• @[email protected]
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    161 month ago

    The ending was so dumb, too:

    Yeah we just found out our whole life here was a lie but we’re gonna stay here anyway.

    And then everyone who wanted to leave basically gets peer pressured into staying because, “we wouldn’t survive without you.”

    I don’t see why they couldn’t let people leave and then find people to replace them. Or you know, at least go home to see their families. Or why Alixus had to gaslight everyone in the first place. I can’t imagine that she wouldn’t have been able to find any volunteers for her experiment. The Federation is full of bored people who are tired of their comfortable lives and hungry for “authentic” experiences.

    I also didn’t believe that she could have been ridiculed and ostracized for her ideas. The reaction I’d expect from any reasonable person would be something like, “okay whatever, knock yourself out.” I think in reality, she probably just came across as too unhinged to anyone she pitched the idea to, and then she was such a fucking narcissist that she assumed everyone was out to get her.

    • @ummthatguyOP
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      221 month ago

      Thank you for pointing it all out! The indoctrination of 10 years worth of cult behavior may be hard to shake, but what the fuck? Just “Yeah, that’s not right, but we’re good” makes no sense. Then the last thing we see before fade to black:

      They get no say in the matter, knowing suddenly there’s other ways to live.

    • Flying SquidM
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      51 month ago

      It doesn’t help that it’s sort of retconned with Discovery’s idea of post-WWIII Luddite colonies. She could have just moved to one of those. I’m guessing they didn’t all disappear in a century.

    • @ummthatguyOP
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      141 month ago

      Ah, programmer humor. While I don’t understand your wizards language, I like to think I get the gist.

        • @ummthatguyOP
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          51 month ago

          I figured by context, but appreciate the explanation. Not a programmer, but still a desk jockey.

        • @ummthatguyOP
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          81 month ago

          That being said, I’ve been building my own rigs for about 15 years, but Windows is all I know.

              • NegativeNullM
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                1 month ago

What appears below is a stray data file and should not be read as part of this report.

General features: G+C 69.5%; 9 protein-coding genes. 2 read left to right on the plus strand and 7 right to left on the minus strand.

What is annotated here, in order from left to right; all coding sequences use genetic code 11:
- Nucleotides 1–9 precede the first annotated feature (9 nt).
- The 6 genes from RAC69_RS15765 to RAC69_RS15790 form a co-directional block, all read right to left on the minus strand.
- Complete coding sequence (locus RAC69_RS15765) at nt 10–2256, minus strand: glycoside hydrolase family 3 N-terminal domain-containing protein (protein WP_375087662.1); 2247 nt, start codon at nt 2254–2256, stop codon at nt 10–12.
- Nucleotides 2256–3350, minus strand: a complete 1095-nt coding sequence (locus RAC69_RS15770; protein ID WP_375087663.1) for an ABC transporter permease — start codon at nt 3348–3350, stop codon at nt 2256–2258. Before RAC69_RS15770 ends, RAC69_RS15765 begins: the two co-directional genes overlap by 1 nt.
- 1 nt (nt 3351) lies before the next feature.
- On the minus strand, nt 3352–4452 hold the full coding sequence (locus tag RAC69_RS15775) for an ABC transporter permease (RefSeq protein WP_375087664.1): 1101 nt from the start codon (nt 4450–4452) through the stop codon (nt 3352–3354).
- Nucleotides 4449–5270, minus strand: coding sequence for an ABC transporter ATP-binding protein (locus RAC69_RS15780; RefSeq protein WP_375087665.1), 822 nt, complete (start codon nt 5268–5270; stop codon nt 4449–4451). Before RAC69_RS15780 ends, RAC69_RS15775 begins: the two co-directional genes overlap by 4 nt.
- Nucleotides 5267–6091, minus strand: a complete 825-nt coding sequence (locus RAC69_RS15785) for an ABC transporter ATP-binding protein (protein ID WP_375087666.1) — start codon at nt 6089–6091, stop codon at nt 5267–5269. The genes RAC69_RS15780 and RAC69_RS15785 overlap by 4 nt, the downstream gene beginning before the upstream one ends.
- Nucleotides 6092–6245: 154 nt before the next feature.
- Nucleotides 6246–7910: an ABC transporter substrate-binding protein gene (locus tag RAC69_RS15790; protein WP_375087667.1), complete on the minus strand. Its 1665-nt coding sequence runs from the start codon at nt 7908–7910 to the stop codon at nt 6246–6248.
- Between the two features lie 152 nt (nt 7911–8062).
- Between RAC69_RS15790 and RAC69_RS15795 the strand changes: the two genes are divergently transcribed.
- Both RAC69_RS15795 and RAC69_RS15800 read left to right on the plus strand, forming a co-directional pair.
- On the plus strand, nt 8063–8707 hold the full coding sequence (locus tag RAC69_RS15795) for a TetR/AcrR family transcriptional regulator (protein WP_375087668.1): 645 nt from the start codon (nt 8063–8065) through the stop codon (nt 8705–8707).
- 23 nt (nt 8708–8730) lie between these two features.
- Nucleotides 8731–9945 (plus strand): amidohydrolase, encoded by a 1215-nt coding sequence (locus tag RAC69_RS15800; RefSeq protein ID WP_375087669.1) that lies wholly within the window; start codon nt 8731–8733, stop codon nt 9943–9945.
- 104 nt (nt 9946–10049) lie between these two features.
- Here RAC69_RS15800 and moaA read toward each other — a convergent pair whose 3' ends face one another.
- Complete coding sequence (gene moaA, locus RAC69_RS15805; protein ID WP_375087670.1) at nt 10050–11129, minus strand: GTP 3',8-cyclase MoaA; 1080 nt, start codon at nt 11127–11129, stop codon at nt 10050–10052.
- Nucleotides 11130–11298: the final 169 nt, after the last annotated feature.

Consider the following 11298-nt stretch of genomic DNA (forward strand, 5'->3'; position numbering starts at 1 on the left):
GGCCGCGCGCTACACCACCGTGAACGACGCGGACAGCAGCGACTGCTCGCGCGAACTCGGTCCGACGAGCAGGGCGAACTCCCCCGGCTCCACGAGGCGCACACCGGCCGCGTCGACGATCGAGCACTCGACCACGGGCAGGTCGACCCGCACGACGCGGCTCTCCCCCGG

I’ve been using Linux full time, for school, then work and personal since 1999. My wife uses it now too. It’s worth the leaning curve. 100% of my meme’ing is Linux created

                • @ummthatguyOP
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                  21 month ago

                  Thanks for the more pragmatic push to transition OS’s. The number and enthusiasm behind the responses only lends to the accuracy and spate of pro/anti Linux memery. I’ll have to take it into serious consideration.

          • gregorum
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            51 month ago

            Dude, linux. Come to the future. You’ll love it.

    • @[email protected]
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      61 month ago

      Since the reply (as of writing) has more upvotes than the joke itself, I thought I’d give a thorough over-explanation of the joke, because that always makes jokes better (/s):

      The basis of the joke is a UNIX-style command line, or shell, showing the invocation of a single command. It could be Bash on Linux, or zsh on MacOS, or any other shell with a compatible syntax. This is not strictly a joke for programmers, but likely for anyone with experience in IT. Using the shell is oftentimes necessary to configure or modify the operating system, or in this case, to interact with software that does not have a graphical user interface (GUI) component. Some people consider using the shell more convenient than the GUI even if there is one. Personally, I’m not a snob and I’ll use whatever is handy to get the job done.

      The command shows the invocation of gzip, a file compression utility like WinRAR or WinZip or 7Zip but free and open source, that is installed by default on most Linux distributions and MacOS. gzip is also the name of the compressed file format that this utility outputs, which is similar to .zip or .rar but differs in some key details.

      -9 is a flag to the gzip command that tells it to target maximum compression of the input file. gzip implements the DEFLATE compression algorithm, which is actually a combination of two other algorithms: LZ77, which searches the input for duplicate runs of bytes and replaces them with references that point back to earlier occurrences, and Huffman coding, which replaces sequences of bytes with “symbols”, the length of which is inversely proportional to its frequency (more frequent symbols are given shorter encodings and less frequent symbols are given longer encodings, which saves space on average). The compression setting only affects the LZ77 portion, as it controls how long the algorithm will search for duplicate substrings. ZIP files also use the DEFLATE algorithm, but the file format is different so they are not strictly compatible.